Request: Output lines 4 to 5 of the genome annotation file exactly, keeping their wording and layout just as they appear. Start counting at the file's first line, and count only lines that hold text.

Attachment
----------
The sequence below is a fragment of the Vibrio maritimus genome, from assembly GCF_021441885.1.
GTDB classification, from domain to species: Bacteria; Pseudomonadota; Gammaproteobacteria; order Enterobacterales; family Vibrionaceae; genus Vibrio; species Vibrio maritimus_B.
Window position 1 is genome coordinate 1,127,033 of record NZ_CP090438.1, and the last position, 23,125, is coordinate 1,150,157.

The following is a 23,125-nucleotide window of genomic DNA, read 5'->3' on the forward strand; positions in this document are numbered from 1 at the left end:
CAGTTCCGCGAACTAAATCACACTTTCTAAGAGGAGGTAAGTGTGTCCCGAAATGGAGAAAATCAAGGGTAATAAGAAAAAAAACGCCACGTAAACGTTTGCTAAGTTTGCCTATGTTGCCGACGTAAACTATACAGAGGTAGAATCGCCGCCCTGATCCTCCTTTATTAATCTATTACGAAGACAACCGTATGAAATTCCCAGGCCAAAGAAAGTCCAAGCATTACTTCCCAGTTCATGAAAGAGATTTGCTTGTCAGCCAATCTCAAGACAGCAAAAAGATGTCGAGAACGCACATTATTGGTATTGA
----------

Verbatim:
The following is a 23,125-nucleotide window of genomic DNA, read 5'->3' on the forward strand; positions in this document are numbered from 1 at the left end:
CAGTTCCGCGAACTAAATCACACTTTCTAAGAGGAGGTAAGTGTGTCCCGAAATGGAGAAAATCAAGGGTAATAAGAAAAAAAACGCCACGTAAACGTTTGCTAAGTTTGCCTATGTTGCCGACGTAAACTATACAGAGGTAGAATCGCCGCCCTGATCCTCCTTTATTAATCTATTACGAAGACAACCGTATGAAATTCCCAGGCCAAAGAAAGTCCAAGCATTACTTCCCAGTTCATGAAAGAGATTTGCTTGTCAGCCAATCTCAAGACAGCAAAAAGATGTCGAGAACGCACATTATTGGTATTGA